Encrypted partitions with Debian installer

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Encrypted partitions with Debian installer

Postby fsmithred » March 14th, 2011, 10:52 pm

Here's the discussion:

This guide describes and mostly shows with pictures the steps involved in creating encrypted partitions with the Debian installer. The partitioning scheme is to have a small /boot partition, which is not encrypted, and separate / and /home partitions which are encrypted.

Under Partitioning method, choose Manual.
Select the disk you want to partition.
If it's a new disk, you'll be asked to create a new empty partition table. Yes.

You'll be shown a partition table. If it's a new disk, the free space will account for the entire drive. If it's a previously partitioned disk, you can delete the partitions on it and make new ones. (You could use existing partitions, and some of the next steps will be slightly different. You'll figure it out.)
Select free space.
http://www.picvalley.net/v.php?p=u/1799 ... T87g5P.PNG

Select "Create a new partition"
Enter the size you want for the new partition. If you want the /boot partition first, pick a small size (50 - 150 MB should be enough, unless you plan to have a truckload of kernels, or if you want to put a rescue system like grml in your /boot partition.)
Type for the new partition: Primary, put it at the beginning

Then you get a window with a list of choices for the partition. Select the filesystem and the mount point:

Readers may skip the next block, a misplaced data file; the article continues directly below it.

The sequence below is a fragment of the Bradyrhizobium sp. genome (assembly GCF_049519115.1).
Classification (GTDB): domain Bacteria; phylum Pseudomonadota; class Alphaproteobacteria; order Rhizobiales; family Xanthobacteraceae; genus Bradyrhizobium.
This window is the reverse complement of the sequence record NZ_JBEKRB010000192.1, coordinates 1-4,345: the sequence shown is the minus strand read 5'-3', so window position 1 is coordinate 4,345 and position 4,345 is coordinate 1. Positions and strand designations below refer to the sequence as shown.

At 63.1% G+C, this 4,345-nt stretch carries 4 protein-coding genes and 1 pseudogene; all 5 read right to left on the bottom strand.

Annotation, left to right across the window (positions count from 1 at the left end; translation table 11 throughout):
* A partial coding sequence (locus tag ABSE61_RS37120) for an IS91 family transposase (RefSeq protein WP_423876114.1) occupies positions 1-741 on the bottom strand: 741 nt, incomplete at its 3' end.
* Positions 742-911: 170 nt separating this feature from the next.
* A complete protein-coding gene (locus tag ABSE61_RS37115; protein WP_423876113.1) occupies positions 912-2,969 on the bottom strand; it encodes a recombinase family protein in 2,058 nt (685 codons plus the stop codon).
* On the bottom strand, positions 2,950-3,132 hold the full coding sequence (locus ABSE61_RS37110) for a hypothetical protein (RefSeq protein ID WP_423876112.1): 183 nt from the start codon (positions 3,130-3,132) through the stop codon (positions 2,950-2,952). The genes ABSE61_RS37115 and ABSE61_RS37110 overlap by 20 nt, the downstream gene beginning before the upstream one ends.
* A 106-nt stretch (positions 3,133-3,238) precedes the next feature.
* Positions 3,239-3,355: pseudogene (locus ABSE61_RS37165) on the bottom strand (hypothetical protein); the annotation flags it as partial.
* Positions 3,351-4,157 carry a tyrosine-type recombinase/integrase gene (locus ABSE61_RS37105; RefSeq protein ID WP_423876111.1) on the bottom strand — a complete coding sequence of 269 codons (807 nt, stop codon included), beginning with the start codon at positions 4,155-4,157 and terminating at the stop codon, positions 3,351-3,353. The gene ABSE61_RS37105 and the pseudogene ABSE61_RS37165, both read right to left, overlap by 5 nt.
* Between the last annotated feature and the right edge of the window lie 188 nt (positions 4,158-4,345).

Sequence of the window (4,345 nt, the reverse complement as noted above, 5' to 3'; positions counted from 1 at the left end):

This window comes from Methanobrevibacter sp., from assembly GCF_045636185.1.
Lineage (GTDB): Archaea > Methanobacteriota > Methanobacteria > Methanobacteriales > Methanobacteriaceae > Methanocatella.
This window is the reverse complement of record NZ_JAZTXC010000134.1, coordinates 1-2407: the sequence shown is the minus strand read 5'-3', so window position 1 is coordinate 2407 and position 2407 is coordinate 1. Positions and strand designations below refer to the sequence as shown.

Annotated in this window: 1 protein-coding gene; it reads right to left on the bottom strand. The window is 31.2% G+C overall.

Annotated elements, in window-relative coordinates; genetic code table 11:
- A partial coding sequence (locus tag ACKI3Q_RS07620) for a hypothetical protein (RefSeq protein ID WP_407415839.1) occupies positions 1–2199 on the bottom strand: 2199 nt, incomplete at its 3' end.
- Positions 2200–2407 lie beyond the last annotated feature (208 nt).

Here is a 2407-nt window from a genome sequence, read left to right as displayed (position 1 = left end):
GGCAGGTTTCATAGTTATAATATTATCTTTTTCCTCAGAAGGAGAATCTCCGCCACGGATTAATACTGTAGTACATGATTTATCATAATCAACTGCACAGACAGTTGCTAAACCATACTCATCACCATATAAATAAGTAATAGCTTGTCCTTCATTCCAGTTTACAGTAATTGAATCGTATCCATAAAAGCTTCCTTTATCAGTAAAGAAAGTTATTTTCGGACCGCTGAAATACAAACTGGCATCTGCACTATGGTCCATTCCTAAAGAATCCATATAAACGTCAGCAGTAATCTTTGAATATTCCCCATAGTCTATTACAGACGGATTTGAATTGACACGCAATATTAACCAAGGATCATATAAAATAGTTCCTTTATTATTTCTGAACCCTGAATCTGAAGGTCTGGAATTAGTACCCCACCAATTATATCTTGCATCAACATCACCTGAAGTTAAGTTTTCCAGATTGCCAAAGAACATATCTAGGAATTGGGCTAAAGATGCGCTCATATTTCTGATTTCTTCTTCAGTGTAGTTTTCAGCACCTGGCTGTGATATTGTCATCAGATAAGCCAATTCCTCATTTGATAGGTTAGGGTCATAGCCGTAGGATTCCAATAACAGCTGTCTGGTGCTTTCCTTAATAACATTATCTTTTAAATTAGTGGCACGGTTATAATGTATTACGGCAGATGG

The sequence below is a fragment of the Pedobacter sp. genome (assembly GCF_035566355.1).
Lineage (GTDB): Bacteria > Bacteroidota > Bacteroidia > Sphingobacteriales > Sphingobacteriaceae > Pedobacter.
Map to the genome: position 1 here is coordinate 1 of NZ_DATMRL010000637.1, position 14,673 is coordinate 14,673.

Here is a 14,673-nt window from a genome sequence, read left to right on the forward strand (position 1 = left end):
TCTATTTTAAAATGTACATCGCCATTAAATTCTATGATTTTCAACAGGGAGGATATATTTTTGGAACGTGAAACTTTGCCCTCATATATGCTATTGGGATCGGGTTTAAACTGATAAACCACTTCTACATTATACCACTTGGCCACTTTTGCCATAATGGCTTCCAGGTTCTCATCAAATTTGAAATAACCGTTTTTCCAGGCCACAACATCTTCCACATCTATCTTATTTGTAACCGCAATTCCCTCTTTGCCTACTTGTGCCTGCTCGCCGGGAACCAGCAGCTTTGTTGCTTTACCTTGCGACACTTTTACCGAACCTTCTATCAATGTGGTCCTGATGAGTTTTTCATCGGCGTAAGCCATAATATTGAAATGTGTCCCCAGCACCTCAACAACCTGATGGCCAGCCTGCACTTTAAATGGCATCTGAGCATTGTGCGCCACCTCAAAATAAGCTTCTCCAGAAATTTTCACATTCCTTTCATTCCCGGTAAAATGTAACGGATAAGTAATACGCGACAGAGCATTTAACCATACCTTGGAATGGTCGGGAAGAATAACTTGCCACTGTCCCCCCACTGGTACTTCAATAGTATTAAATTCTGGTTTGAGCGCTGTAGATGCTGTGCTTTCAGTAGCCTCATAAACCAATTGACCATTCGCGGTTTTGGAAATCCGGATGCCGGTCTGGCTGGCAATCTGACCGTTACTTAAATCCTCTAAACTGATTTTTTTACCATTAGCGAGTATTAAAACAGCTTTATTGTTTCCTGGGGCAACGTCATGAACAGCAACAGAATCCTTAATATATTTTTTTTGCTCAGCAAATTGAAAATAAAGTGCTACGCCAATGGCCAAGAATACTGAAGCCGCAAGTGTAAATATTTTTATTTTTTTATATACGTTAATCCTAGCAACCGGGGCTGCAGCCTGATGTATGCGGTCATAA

Use as: ext2 (probably)
Mount point: /boot
Then select "Done setting up the partition"
http://www.picvalley.net/v.php?p=u/2928 ... h0f16d.PNG

You get dropped back to the partition table. choose free space and create new partition for "/" (the root filesystem) Size: 8-10GB is usually enough, as little as 4 or more than 10 if you want, or all the remaining space if you don't want separate /home.
Use as: physical volume for encryption
http://www.picvalley.net/v.php?p=u/1892 ... IA46Nb.PNG

Then select "Done setting up the partition"
http://www.picvalley.net/v.php?p=u/2466 ... plXJV6.PNG

You get dropped back to the partition table. Choose free space again and make another partition, for /home. Use the remaining space.
Use as: physical volume for encryption.
Then select "Done setting up the partition"

You get dropped back to the partition table again, now there's no free space
http://www.picvalley.net/v.php?p=u/2413 ... wPAp5X.PNG

Configure encrypted volumes.
You'll have to agree to make changes to the disk
Create encrypted volumes
Select (use the space bar to check the box) the devices to be encrypted. In this case, /dev/sda2 and /dev/sda3
http://www.picvalley.net/v.php?p=u/2527 ... 46sHQQ.PNG

Select Finish, then confirm that you really want to erase data on each partition.
At some point in here, you get asked to create a passphrase for each encrypted partition. I don't remember if it's at the beginning or end of this step.
(Note: This step writes random data to the disk, which can take a long time. You might want to go to bed at this point, then get up and go to work. It should be finished by the time you get back, depending on the size of the disk. I believe this step can be skipped after you've done it once.)

When you get back to the partition table, select the first encrypted volume
http://www.picvalley.net/v.php?p=u/1625 ... m0Zfdj.PNG

Select the filesystem and the mount point:
Use as: ext3 or ext4
Mount point: /
Then select "Done setting up the partition"
http://www.picvalley.net/v.php?p=u/2926 ... LeW27k.PNG